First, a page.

Aleteia logoAleteia logo
Thursday 15 April |
Saint of the Day: Bl. César de Bus

Loyola chancellor calls for married priests

Deacon Greg Kandra - published on 08/17/15

From Crain’s Chicago Business:

Father Michael Garanzini, the chancellor of Loyola University and newly-named board member for the Chicago Board of Education, says it’s time Catholic priests be allowed to marry.LoyolaChicago_Garanzini “I think it would be healthy. I used to say ‘well, it will change but probably not in my lifetime.’ And then Pope Francis came along, and what I see him doing is opening the avenues for discussion,” he told me. Prior to our conversation, Garanzini spoke to some 40 members from Chicago’s business and social communities during a private gathering. Broadcaster Bill Kurtis moderated the Q&A event. Garanzini says the issue is likely to come up during an October bishops’ conference in Rome. “There’s been talk in various places in the church—especially in England, where there are several bishops who have said they intend to raise the question,” he said, referring to Catholic leaders in England, which has seen married Anglican priests cross over to serve in the Catholic Church. “It’s spurring the obvious point that one priest with a wife operates just as effectively or perhaps more effectively than the priest down the block,” Garanzini told me. He says the idea isn’t something he would have expected to be presented to previous popes. “But I think a pope like Francis will say, ‘Let’s discuss it.’” Garanzini adds, “There will always be a role for celibate clergy and there will probably be an opening of ministry positions to a non-celibate or married clergy.” He pointed to the Eastern Orthodox faith, whose priests are allowed to marry before they are ordained as priests. “I don’t think it’s a huge hurdle, but I think it will take some open thinking,” said Garanzini. He says the discussion of priests marrying has come as a result, in part, of “the fallout of the priest sexual abuse problem.” “Some good things” have evolved since then, he says, “and one is this question of openness to a priest’s physical and psychological health. The second is that the hierarchy, the leadership, that we have needs to be more open and transparent and admit problems and faults as they happen and that we’re not above the law. Those two things are a direct result of the scandal.”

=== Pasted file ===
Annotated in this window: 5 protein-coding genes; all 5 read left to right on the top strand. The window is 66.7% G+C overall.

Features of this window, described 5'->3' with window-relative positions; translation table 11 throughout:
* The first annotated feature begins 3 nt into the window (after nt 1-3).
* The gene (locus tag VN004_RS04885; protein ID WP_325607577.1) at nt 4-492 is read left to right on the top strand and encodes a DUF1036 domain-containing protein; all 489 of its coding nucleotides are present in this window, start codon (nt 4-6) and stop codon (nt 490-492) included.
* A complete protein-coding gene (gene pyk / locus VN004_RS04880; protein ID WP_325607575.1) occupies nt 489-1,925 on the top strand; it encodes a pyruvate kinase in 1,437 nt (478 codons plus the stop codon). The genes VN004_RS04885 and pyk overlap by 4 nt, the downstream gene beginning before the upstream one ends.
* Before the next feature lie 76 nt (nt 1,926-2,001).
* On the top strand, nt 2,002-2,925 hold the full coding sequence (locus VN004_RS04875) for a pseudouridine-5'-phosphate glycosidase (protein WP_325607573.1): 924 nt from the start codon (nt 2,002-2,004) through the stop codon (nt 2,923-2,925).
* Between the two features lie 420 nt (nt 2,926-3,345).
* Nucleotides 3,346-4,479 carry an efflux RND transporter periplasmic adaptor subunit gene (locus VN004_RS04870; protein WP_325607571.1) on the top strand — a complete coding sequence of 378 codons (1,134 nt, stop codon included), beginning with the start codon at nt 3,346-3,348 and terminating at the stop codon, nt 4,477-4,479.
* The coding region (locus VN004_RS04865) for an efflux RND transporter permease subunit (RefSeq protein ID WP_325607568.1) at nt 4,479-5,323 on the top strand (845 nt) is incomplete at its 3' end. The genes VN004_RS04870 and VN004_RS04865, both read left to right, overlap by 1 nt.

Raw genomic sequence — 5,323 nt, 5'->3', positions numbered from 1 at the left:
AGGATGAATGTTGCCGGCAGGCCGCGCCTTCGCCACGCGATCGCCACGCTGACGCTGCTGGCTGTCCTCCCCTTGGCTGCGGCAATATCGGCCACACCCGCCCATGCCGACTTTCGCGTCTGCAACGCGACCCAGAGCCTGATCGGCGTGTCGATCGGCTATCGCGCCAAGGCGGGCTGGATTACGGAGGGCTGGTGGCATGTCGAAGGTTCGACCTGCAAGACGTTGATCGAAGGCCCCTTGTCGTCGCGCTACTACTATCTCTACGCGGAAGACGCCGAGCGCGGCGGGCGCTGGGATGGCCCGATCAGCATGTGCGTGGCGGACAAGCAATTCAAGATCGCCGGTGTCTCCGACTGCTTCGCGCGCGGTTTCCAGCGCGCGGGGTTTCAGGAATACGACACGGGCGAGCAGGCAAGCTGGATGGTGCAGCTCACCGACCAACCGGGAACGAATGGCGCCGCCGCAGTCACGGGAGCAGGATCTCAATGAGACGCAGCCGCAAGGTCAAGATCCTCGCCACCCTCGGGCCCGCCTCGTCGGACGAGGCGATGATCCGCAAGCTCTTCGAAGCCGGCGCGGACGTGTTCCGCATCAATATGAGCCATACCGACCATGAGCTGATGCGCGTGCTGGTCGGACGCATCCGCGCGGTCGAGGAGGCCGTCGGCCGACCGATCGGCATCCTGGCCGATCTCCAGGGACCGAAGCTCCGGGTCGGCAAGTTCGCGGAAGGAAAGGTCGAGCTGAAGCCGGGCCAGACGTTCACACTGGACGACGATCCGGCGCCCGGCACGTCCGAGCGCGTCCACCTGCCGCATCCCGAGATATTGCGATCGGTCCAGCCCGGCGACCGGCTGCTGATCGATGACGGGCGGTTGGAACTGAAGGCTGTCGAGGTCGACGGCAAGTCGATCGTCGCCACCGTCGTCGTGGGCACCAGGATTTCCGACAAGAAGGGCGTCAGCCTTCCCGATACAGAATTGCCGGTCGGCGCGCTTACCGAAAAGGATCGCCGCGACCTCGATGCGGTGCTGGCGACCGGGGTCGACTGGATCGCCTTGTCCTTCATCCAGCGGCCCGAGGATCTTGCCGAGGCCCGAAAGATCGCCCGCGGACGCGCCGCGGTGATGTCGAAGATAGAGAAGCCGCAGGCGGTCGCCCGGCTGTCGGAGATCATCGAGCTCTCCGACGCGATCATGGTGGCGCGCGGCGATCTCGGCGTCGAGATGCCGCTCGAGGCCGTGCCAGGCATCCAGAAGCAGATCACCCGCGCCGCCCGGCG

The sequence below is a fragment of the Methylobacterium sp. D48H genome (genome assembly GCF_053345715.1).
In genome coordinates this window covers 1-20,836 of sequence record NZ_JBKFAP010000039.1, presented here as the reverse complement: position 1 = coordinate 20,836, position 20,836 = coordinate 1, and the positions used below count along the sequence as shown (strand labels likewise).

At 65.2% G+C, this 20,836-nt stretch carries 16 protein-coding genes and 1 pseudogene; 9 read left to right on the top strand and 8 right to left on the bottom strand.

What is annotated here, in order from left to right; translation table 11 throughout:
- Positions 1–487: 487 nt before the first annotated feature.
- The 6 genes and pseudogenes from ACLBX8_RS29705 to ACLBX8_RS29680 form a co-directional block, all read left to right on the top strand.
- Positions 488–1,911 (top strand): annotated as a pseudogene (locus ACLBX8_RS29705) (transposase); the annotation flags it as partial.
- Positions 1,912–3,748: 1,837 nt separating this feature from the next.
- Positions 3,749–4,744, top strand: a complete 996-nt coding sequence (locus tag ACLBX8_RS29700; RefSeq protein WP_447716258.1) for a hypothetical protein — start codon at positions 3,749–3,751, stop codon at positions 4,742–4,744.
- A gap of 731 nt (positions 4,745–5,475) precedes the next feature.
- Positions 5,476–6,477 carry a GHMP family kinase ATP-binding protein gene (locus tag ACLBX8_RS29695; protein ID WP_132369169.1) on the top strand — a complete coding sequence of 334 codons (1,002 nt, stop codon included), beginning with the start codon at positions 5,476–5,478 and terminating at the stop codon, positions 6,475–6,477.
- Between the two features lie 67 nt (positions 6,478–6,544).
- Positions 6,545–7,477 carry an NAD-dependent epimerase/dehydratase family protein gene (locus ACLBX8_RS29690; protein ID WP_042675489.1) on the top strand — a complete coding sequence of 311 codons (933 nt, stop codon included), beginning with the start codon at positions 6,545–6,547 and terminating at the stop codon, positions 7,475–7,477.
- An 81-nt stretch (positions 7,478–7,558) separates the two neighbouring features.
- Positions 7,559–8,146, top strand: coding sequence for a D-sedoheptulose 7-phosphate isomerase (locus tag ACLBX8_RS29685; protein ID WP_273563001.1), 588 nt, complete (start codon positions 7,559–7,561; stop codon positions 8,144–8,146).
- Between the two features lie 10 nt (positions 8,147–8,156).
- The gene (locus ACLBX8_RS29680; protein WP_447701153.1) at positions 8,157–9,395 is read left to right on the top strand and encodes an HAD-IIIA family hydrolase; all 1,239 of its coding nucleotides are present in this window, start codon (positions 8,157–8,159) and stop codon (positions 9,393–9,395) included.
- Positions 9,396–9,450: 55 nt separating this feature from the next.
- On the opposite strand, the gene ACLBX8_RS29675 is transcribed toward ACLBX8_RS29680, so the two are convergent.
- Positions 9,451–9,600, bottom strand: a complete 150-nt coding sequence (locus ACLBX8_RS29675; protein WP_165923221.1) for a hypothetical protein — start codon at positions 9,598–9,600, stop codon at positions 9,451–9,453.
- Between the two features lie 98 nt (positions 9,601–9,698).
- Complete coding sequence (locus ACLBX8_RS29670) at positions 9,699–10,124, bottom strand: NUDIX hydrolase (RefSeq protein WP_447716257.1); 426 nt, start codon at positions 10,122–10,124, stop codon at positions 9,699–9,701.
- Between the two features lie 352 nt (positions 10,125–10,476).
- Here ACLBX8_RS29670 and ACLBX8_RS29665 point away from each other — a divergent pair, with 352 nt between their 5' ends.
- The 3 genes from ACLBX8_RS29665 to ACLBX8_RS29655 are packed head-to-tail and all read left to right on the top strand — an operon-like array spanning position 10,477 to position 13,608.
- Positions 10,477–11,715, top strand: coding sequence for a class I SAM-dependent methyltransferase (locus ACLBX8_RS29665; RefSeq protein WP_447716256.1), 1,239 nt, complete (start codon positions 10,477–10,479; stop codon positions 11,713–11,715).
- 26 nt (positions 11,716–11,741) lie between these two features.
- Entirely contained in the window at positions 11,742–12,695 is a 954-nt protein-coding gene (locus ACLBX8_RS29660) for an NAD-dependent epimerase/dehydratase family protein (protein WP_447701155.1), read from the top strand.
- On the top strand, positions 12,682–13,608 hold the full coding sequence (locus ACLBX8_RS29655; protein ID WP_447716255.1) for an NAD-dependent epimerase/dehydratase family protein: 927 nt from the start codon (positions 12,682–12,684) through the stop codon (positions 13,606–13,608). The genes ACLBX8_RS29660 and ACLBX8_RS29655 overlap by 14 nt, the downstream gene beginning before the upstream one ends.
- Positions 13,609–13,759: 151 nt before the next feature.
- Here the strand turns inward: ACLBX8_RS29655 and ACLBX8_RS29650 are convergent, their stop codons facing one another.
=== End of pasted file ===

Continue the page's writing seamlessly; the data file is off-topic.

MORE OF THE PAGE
Read more.

There is, of course, a difference between married men becoming priests, and men who are priests getting married. The church has a long tradition of the former, and has never allowed the latter. Garanzini knows that. It would have been helpful if that had been made clear.

Support Aleteia!

If you’re reading this article, it’s thanks to the generosity of people like you, who have made Aleteia possible.

Here are some numbers:

  • 20 million users around the world read every month
  • Aleteia is published every day in seven languages: English, French, Italian, Spanish, Portuguese, Polish, and Slovenian
  • Each month, readers view more than 50 million pages
  • Nearly 4 million people follow Aleteia on social media
  • Each month, we publish 2,450 articles and around 40 videos
  • We have 60 full time staff and approximately 400 collaborators (writers, translators, photographers, etc.)

As you can imagine, these numbers represent a lot of work. We need you.

Support Aleteia with as little as $1. It only takes a minute. Thank you!

Daily prayer
And today we celebrate...

Top 10
Annalisa Teggi
Amputee from the waist down is thankful every day to be alive
Fr. Patrick Briscoe, OP
St. Faustina’s coffee cup and lessons for Divine Mercy Sund...
Zelda Caldwell
Mystery of crosses on walls of Church of the Holy Sepulchre may h...
Fr Robert McTeigue, SJ
A simple test to see if you really believe Christ is risen
Philip Kosloski
St. Padre Pio: His life, his miracles and his legacy
Here’s how to celebrate Divine Mercy Sunday at home
Cerith Gardiner
11 Interesting facts about the late Prince Philip
See More